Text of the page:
When dealing with a long-term absence, it is vital employers treat the employee as a person and not a statistic. Although absences lasting six months or more are less likely to occur, they do happen. Employers should be prepared to support these people who are living with serious illness or injury.
Larger companies especially often have a number of employees who are off work for a prolonged period and are (hopefully) being paid a replacement salary via the company’s group income protection policy, assuming the company has insurance in place.
Staying in touch
While these products supply the vital financial support an absentee needs, the workplace can change a lot in the time they are at home recovering. From personnel changes, management changes and fundamental re-structures, the demands of modern business means companies can move forward at a fast pace while an absent employee remains standing still.
This makes it increasingly important for employers to stay in touch with their sick employees, in order to ensure they still feel they are part of the team and have a role to play. This is crucial even if it doesn’t look like they will be returning for a while, so that when they do, it will make the transition of returning to work a lot easier for that employee.
Keeping in touch with absent employees really isn’t difficult, but it does require robust HR processes and a personal touch, including line manager involvement. Whether making a regular phone call, sending email updates, sharing an internal newsletter or making the effort to occasionally visit the employee at home, it’s simple to ensure these people are not forgotten. This way the employee still feels valued and encouraged to return to their work.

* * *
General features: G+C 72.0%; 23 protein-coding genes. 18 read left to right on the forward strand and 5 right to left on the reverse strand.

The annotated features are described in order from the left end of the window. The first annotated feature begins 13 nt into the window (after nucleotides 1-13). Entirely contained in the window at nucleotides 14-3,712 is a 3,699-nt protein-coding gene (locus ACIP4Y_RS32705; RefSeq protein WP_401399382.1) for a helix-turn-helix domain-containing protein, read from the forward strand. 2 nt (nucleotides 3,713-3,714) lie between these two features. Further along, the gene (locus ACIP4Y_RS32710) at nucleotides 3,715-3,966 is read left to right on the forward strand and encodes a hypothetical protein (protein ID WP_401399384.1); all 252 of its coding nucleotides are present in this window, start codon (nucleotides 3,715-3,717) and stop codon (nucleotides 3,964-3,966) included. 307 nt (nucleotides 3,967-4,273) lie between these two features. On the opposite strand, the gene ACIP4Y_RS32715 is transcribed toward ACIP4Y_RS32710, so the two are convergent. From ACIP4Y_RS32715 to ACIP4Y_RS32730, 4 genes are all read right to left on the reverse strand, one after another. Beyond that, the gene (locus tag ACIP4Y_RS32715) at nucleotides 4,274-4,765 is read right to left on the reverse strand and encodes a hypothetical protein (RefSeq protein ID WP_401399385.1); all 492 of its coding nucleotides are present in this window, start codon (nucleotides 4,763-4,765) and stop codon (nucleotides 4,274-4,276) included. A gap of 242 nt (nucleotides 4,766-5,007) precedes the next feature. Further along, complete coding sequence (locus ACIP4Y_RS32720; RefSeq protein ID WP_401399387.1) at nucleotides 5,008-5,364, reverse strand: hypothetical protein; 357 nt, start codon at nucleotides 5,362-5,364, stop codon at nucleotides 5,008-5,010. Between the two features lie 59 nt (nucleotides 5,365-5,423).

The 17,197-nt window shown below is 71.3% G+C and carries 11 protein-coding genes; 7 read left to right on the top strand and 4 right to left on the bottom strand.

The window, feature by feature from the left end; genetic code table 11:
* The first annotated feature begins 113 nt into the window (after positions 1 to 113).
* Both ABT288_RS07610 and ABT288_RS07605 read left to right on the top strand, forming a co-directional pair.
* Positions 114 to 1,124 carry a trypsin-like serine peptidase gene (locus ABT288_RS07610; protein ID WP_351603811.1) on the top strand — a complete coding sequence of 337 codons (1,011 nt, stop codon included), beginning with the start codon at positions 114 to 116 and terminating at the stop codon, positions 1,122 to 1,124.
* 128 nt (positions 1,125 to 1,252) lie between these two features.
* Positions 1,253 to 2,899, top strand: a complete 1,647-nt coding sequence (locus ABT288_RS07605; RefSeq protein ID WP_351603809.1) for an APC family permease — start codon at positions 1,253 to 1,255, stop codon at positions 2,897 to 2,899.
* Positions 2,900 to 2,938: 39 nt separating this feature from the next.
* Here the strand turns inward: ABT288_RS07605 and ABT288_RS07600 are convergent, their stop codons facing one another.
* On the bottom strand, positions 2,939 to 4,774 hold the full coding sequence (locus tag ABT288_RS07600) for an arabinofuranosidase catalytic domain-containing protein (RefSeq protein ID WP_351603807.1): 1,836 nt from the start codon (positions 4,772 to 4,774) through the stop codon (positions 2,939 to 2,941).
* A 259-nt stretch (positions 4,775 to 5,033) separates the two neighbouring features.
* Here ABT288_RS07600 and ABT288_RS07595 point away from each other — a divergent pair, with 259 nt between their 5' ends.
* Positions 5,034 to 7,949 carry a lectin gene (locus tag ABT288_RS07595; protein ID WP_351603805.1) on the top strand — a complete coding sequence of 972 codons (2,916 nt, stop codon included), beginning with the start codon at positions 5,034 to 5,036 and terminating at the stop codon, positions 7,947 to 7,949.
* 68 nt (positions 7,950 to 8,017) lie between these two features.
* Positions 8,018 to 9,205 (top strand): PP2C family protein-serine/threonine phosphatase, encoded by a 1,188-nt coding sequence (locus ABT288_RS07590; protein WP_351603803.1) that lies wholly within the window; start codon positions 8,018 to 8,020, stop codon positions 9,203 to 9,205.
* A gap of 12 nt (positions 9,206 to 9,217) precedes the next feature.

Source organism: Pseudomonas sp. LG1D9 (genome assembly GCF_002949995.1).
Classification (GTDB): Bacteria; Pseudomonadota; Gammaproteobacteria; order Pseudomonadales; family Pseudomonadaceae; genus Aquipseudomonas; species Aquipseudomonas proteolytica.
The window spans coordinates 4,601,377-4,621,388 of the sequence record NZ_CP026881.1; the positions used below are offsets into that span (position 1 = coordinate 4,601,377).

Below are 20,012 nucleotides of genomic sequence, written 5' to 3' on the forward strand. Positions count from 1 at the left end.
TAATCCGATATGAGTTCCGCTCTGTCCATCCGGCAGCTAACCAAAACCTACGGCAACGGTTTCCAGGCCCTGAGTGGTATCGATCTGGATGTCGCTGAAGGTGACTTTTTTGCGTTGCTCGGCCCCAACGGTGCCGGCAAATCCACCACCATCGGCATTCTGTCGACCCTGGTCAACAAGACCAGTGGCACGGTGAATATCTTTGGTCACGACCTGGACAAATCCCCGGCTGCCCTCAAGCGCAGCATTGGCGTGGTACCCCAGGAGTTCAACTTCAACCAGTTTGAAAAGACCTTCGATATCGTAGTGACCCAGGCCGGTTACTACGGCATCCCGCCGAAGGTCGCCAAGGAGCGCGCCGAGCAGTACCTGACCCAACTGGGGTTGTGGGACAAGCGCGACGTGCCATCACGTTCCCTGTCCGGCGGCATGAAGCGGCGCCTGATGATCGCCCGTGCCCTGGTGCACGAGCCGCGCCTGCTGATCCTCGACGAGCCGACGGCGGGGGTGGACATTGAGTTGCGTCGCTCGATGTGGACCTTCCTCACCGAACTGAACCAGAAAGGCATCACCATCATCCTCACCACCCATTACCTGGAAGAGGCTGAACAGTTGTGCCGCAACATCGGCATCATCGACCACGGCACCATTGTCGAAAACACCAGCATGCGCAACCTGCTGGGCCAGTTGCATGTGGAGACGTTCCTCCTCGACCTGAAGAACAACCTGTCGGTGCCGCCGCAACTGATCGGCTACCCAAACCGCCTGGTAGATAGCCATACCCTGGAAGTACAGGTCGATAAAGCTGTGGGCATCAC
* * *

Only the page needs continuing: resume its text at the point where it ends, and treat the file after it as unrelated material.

The risk of an employee being forgotten is real. Results from our recent research revealed that 48% of employees perceive they would lack employer support if they were off sick from work, a quarter (25%) believe they would only receive the odd phone call and a further 23% think they wouldn’t receive any support at all.
Employees may feel this way because some employers find providing the right personal support their biggest challenge, with 20% of our respondents saying this was the case. Integrating regular communication with absent employees into HR processes could help them to overcome this and ensure their employees feel valued even when absent.
Employers also need to be mindful of some practical implications too. Employees who are absent long term will usually retain other employee benefits in addition to their group income protection, in particular their life insurance.
Life insurance is of course essential cover, especially for those absent with life threatening conditions. Yet when we ask companies for a list of long term absentees who require life insurance, we have seen a few cases where the employer hasn’t told us about employees claiming income protection benefit, only providing details of more recent absentees.
Such an oversight can have disastrous effects on the cover, either for that individual (or more likely their dependents), or potentially for the employer, whereby the employee’s death could leave them with a large uninsured liability.
Where data is provided, quite often the cover requested for these employees is incorrect. With insured benefits provided via payroll, we are often given an absentee’s group income protection replacement salary for their life insurance, instead of their pre-disability salary. As well as having an administrative implication, incorrect data at the very least can delay a claim payment being made to the employee’s family.
These are examples of simple mistakes that can easily be avoided. Yet the real issue here is that this suggests that these employees are being forgotten about. If an employer is unable to provide a list of employees absent long term when asked, it’s unlikely that person is receiving any communication or support from their employer whatsoever.
In a nutshell
It’s vital that employers know where their people are and how they are, even if they have been absent for a prolonged period. Regular communication with an absentee ensures they remain in the loop and helps make their transition back to work easier.
Practically, employers should also be keeping up on top of their data so that when it comes to administering their group life policy, absentee data is uploaded correctly and that each employee is covered for the correct benefit.
These practices will ensure group income protection claimants are not forgotten about.